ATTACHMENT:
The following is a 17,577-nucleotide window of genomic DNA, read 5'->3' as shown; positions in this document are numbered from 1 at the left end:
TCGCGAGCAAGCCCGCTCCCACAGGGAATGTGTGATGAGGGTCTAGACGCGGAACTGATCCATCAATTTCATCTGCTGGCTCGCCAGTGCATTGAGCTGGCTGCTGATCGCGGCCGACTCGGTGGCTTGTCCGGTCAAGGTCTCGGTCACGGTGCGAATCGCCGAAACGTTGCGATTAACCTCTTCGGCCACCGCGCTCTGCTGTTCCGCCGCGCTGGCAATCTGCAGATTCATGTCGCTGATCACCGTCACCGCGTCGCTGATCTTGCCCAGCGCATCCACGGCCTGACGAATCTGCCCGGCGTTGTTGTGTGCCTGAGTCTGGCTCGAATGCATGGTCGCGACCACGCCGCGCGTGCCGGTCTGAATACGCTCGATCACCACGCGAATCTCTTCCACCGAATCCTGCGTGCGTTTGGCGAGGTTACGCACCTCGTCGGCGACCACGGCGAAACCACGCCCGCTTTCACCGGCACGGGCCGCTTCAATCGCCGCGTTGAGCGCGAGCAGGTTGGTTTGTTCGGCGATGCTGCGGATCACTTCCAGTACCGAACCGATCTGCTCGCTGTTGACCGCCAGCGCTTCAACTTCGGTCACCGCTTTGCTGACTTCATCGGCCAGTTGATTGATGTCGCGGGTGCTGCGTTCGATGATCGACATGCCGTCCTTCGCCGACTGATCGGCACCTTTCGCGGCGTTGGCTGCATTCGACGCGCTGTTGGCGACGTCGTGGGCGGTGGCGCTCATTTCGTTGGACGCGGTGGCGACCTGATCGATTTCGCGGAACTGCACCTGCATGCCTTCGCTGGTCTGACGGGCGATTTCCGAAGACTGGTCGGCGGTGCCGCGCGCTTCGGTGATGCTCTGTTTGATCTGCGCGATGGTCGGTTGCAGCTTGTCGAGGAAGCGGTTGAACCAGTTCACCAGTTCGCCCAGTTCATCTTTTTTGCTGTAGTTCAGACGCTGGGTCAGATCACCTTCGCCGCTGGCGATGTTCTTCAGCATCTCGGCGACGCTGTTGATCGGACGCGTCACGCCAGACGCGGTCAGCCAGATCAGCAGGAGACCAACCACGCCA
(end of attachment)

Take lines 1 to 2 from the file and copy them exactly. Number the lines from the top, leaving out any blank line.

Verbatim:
The following is a 17,577-nucleotide window of genomic DNA, read 5'->3' as shown; positions in this document are numbered from 1 at the left end:
TCGCGAGCAAGCCCGCTCCCACAGGGAATGTGTGATGAGGGTCTAGACGCGGAACTGATCCATCAATTTCATCTGCTGGCTCGCCAGTGCATTGAGCTGGCTGCTGATCGCGGCCGACTCGGTGGCTTGTCCGGTCAAGGTCTCGGTCACGGTGCGAATCGCCGAAACGTTGCGATTAACCTCTTCGGCCACCGCGCTCTGCTGTTCCGCCGCGCTGGCAATCTGCAGATTCATGTCGCTGATCACCGTCACCGCGTCGCTGATCTTGCCCAGCGCATCCACGGCCTGACGAATCTGCCCGGCGTTGTTGTGTGCCTGAGTCTGGCTCGAATGCATGGTCGCGACCACGCCGCGCGTGCCGGTCTGAATACGCTCGATCACCACGCGAATCTCTTCCACCGAATCCTGCGTGCGTTTGGCGAGGTTACGCACCTCGTCGGCGACCACGGCGAAACCACGCCCGCTTTCACCGGCACGGGCCGCTTCAATCGCCGCGTTGAGCGCGAGCAGGTTGGTTTGTTCGGCGATGCTGCGGATCACTTCCAGTACCGAACCGATCTGCTCGCTGTTGACCGCCAGCGCTTCAACTTCGGTCACCGCTTTGCTGACTTCATCGGCCAGTTGATTGATGTCGCGGGTGCTGCGTTCGATGATCGACATGCCGTCCTTCGCCGACTGATCGGCACCTTTCGCGGCGTTGGCTGCATTCGACGCGCTGTTGGCGACGTCGTGGGCGGTGGCGCTCATTTCGTTGGACGCGGTGGCGACCTGATCGATTTCGCGGAACTGCACCTGCATGCCTTCGCTGGTCTGACGGGCGATTTCCGAAGACTGGTCGGCGGTGCCGCGCGCTTCGGTGATGCTCTGTTTGATCTGCGCGATGGTCGGTTGCAGCTTGTCGAGGAAGCGGTTGAACCAGTTCACCAGTTCGCCCAGTTCATCTTTTTTGCTGTAGTTCAGACGCTGGGTCAGATCACCTTCGCCGCTGGCGATGTTCTTCAGCATCTCGGCGACGCTGTTGATCGGACGCGTCACGCCAGACGCGGTCAGCCAGATCAGCAGGAGACCAACCACGCCA